A prequel to my first memoir is in the works, telling my stuttering story from my first memory at age 6, to my “awakening” at age 42 and eventual recovery. It is also the story of resiliency, recovery, and redemption. And, though I still identify as a stutterer, my stuttering no longer rules my life. In fact, in writing this today, I realize I rarely think of it anymore.
I’ve also got two books for children: a picture book, Two Bunnies, which is still in need of pictures, and a chapter book, Grandma Goes to Kazakhstan, which will (I hope) be followed by such titles as Grandma Goes to Tahiti, Grandma Goes to Scotland and Wales, or Grandma Goes to Cuba. But I’ve accepted that there may only be Grandma Goes to Ohio.
My weekly blog, And So It Goes, takes the majority of my writing hours and is currently exploring the interface of culture, curiosity, and civility and offers a chance to take a closer look — some say to chew on what we’ve been swallowing whole — at one’s own culture and, in doing so, come to appreciate it anew or work to change it. The choice is ours.
Beginning in 2019 I began submitting articles to online and print journals. Here’s the first one to go public, an excerpt from the memoir, Cultural Differences in the Classroom, published in the cultureist.com on March 4.
It also includes over twenty years in various 12-Step recovery programs, certification and practice as a Gestalt psychotherapist, and a longstanding interest in the writings of Buddhist scholars and mentors. These different streams all flow into my writing and inform the therapy I do both with individuals and groups.
I married right out of college, raised two sons in a midwest Ladies Home Journal life, and became a professional fundraiser. After twenty-three years, I headed back east to a job in fundraising at the University of Pennsylvania and a new life.
I left fundraising and the University of Pennsylvania for medical reasons, graduated as a “Certified Gestalt psychotherapist” from the Pennsylvania Gestalt Center, hung my shingle from my West Philadelphia home, and married my best friend.
For the next five years, I saw a steady stream of clients in my home and enjoyed numerous trips around the globe as Woody and I met and worked with people who stutter and the professionals who treat them under our new 501(c)(3), the Birch Tree Foundation.
Our home was also filled with foreign students who rented rooms on the third floor and filled our house with enthusiasm for learning English as a second language. This was the life I thought would continue for another few decades, at least.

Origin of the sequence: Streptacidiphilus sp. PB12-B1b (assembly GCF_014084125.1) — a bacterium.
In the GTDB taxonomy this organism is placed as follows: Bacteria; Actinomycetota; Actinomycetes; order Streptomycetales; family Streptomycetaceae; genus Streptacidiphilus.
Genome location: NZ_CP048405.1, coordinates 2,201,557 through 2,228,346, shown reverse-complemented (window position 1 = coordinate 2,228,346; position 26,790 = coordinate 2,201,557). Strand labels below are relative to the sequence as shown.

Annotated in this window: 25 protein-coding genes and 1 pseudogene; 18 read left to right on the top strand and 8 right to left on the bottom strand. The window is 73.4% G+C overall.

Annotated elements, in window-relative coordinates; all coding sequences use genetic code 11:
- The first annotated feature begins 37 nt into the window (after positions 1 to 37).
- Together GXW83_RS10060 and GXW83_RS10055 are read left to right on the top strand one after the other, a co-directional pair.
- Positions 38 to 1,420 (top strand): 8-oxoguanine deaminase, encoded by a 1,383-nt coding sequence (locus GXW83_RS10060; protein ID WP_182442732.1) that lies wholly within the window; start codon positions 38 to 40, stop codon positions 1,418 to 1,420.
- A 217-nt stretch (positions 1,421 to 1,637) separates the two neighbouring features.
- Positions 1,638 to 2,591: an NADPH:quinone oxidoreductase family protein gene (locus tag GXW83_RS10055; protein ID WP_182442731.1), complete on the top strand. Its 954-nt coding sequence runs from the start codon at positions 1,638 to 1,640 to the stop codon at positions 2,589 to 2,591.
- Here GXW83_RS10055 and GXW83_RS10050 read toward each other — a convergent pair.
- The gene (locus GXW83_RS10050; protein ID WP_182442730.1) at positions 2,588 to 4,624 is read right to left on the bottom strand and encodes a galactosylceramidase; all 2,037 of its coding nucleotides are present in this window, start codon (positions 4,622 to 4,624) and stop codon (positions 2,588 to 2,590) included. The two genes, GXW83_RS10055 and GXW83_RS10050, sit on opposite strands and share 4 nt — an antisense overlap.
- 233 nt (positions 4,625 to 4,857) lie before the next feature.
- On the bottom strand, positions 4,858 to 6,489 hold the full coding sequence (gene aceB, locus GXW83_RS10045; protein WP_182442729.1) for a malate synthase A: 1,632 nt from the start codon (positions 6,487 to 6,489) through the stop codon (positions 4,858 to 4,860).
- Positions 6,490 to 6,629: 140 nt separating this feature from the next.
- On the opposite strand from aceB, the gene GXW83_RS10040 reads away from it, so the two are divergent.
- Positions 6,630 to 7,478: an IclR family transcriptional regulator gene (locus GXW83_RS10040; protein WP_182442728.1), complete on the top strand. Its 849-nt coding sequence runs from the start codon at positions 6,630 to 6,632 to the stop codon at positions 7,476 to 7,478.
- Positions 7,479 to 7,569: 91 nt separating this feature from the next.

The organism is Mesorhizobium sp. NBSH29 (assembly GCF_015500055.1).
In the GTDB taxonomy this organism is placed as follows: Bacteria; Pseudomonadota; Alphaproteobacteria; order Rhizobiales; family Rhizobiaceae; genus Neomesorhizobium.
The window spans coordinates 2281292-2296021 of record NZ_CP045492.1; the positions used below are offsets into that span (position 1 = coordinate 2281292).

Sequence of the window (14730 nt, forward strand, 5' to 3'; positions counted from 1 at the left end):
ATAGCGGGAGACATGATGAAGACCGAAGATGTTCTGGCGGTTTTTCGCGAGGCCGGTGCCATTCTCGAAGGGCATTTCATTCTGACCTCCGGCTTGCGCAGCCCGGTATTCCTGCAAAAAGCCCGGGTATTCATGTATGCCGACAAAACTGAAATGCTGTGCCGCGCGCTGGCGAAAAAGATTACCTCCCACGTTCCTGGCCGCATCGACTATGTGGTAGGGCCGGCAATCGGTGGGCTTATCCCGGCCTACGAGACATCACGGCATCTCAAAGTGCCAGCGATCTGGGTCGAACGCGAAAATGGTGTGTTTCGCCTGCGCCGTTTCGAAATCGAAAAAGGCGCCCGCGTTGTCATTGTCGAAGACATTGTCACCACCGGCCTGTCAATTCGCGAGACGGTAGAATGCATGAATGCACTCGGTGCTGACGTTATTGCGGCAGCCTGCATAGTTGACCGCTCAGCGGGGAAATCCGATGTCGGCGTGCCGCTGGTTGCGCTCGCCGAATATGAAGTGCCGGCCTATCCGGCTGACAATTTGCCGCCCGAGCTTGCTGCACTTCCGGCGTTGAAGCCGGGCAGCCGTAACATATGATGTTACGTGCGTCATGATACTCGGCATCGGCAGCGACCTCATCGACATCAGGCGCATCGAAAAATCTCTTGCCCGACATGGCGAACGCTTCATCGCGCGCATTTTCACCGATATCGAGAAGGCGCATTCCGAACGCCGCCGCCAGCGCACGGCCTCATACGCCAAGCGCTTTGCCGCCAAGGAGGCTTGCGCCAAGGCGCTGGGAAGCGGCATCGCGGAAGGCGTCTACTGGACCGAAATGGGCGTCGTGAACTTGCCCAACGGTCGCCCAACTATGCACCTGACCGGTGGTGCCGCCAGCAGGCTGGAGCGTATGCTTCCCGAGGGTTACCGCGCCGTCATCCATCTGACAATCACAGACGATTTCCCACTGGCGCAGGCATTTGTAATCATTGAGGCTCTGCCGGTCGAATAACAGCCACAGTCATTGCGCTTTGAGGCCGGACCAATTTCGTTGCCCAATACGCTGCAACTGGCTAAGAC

The Universe had other ideas.
PEACE CORPS YEARS
We were sent to Kazakhstan, the ninth largest country in the world, independent since the fall of the Soviet Union in 1991, and home to Russia’s space launch site, Baikonur. Like most Americans at the time, we’d never heard of it.
I soon came to know that Kazakhstan has a
* collectivist culture (vs. my individualist one)
* majority Muslim population (vs. my Calvinist background), and
* 70-year history under Soviet rule (vs. my American capitalist foundation)
Our two years there are relived in At Home On the Kazakh Steppe, the memoir I began to write shortly after our return. It was published by Ant Press in 2014 with updated versions by Birch Tree Books in 2015 and 2016.
I share my life with C. W. (Woody) Starkweather, my friend, my spouse, my lover, my cook, and my chief Beta reader. For each of his roles, I am grateful.
I continue to write narrative non-fiction in Vermont with Sasha, my white shepherd, at my feet, and the White Mountains of New Hampshire just out my window. I sing whenever I can, serve as a reading mentor at the local school and am looking to expand freelance writing opportunities.
Shortly after I turned 70, I opened a new psychotherapy practice, complete with a new photo, business cards, and brochure. I’ll give it two years and see if it takes off here in rural Vermont as well as it did in Philadelphia.
And, I continue to blog weekly. I hope you’ll join me.